Executive and Board Compensation Reductions in Response to COVID-19 (May 1st Update)

Key Findings

Pay Governance is tracking executive and board of director pay actions as the economic impact and subsequent compensation changes related to COVID-19 continue to unfold.

While this is not an exhaustive list, as of April 30th, we have observed the following:

   • Reductions (10% to 100%) in executive salaries at 400+ companies spread across 40+ industries.

   • Reductions (10% to 100%) in board member compensation at 240+ companies (generally focused on cash retainers).

   • The highest concentration of actions is in the retail, hospitality, health care equipment, and apparel/luxury goods industries.

   • Executive and board pay reductions are correlated with companies that have announced broad-based employee actions (e.g., furloughs, staff reductions, salary reductions) and that have experienced a more significant decline in TSR.

The majority of companies have stated or implied that these executive salary and/or board compensation reductions were indefinite and would be reevaluated throughout the year.

Observations as of April 30, 2020

Pay Governance has been tracking the executive and board of director pay reductions implemented by a cross-section of publicly traded companies to provide insight into company responses to the ongoing COVID-19 pandemic. These reductions preserve cash for companies that have been severely impacted by the crisis and demonstrate empathy with employees, suppliers, and communities impacted by the pandemic.

This Viewpoint provides an update to our April 1st review, highlighting key observations from our expanded dataset. Since disclosures regarding changes to annual incentive plans and long-term term incentive programs continue to be limited, our analysis focuses on reductions to executive salaries and board of director pay cuts.

Methodology and Data Sample

While not exhaustive, our research covers over 400 companies that have made executive and/or board of director pay reductions. Data for our analysis were collected from public filings, earnings transcripts, and news releases.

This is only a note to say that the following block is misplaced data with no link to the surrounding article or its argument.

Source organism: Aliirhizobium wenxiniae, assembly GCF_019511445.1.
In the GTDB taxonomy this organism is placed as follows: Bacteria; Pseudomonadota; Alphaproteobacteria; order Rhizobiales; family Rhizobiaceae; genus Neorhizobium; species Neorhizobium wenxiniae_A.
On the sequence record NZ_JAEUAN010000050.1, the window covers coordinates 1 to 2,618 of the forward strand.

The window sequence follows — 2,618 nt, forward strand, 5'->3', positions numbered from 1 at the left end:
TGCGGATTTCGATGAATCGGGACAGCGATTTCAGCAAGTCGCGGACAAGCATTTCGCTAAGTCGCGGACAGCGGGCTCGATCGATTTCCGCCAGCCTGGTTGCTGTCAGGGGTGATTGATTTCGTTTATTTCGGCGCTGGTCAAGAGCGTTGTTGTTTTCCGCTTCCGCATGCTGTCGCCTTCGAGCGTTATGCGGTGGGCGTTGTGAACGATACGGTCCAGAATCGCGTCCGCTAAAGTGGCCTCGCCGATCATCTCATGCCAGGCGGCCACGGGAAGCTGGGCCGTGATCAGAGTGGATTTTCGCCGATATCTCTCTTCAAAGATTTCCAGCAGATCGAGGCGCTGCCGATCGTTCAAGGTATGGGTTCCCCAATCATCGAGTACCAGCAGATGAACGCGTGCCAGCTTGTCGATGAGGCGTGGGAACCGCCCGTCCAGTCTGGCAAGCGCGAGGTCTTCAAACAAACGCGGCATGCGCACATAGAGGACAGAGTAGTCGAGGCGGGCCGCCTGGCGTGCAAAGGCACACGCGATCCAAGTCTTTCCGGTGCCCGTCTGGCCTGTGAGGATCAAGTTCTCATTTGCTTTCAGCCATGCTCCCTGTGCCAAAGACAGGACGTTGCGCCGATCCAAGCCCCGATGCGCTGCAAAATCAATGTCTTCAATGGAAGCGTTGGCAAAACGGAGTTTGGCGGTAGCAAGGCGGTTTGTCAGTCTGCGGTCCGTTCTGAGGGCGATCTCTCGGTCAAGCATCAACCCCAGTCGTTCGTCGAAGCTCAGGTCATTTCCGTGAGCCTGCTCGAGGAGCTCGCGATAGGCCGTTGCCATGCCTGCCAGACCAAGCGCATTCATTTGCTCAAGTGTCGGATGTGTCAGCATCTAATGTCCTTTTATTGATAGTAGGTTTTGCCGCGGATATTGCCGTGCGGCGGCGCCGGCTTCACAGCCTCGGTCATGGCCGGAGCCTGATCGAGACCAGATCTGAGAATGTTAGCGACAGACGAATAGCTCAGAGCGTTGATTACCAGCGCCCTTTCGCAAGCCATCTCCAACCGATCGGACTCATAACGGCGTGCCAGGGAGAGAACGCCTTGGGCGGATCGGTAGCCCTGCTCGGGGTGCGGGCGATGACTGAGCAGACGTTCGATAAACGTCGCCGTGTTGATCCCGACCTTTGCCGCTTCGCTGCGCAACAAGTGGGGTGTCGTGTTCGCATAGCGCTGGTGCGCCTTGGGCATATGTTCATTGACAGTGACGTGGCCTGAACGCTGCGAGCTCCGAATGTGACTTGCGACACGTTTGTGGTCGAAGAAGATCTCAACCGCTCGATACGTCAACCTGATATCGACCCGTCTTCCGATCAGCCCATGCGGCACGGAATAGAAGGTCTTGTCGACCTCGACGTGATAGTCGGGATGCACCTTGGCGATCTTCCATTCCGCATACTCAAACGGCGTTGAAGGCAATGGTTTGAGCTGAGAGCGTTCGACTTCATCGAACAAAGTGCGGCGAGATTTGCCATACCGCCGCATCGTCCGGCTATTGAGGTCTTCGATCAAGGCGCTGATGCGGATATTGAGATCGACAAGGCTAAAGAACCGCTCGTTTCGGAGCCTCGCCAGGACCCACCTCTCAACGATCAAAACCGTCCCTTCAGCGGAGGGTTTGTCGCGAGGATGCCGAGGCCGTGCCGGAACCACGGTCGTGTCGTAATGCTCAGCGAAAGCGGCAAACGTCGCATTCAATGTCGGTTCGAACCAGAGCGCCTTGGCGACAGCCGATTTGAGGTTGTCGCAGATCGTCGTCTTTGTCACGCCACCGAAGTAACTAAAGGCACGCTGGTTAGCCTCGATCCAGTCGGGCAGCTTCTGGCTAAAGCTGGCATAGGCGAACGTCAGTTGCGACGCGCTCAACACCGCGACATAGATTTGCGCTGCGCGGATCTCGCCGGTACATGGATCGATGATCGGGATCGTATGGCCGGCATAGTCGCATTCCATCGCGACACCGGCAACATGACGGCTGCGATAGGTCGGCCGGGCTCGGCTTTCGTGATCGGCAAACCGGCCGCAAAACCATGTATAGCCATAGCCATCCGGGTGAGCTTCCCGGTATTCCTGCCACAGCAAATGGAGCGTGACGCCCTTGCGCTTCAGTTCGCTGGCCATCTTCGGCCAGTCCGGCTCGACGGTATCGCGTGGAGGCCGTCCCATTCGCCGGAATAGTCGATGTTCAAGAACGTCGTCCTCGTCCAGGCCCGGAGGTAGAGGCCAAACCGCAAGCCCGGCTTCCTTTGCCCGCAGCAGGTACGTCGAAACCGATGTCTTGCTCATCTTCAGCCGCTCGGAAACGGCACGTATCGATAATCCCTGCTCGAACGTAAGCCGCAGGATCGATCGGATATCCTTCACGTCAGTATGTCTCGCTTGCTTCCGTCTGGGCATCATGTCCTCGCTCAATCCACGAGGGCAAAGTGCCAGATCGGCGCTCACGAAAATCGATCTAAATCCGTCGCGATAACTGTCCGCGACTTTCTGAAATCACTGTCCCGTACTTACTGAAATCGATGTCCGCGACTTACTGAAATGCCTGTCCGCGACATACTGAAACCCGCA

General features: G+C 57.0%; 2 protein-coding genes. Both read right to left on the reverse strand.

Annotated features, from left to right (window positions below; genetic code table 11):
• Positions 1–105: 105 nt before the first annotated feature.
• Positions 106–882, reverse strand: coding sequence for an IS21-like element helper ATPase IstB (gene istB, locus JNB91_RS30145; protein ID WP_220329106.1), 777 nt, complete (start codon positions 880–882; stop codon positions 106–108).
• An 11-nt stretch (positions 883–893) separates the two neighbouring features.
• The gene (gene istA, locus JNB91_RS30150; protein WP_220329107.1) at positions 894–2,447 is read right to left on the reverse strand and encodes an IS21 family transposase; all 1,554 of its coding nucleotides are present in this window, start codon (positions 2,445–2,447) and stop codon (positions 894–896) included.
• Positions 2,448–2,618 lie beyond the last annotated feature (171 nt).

Over the past month, we have captured data on actions taken by almost 300 additional companies:

As shown in the charts below, the majority of the companies included in our data sample are constituents of the Standard & Poor’s (S&P) Composite 1500. This broad group includes the combination of the S&P 500 (large cap), S&P 400 (mid cap), and S&P 600 (small cap).

Given the market significance of this group, this edition of our Viewpoint tracking executive and board pay actions focuses on companies included in the S&P 1500 (according to S&P, the S&P 1500 captures approximately 90% of U.S. market cap).


Before reviewing the data, we note that the majority of companies that have made executive and/or director pay cuts have stated or implied that such reductions were indefinite and would be reevaluated throughout the year.

Among the S&P 1500 companies included in our analysis, reductions are spread across a wide range of industries, with the highest number of total actions in the retail, hospitality, health care equipment, and apparel/luxury goods industries . The 10 industries with the largest number of actions account for approximately 60% of the total number of companies reducing/deferring executive salaries and 65% of the companies reducing director pay (includes reductions in cash retainers and/or equity). To place this into context, there are 68 industry groups in the S&P 1500, including 27 industries where we recorded no actions.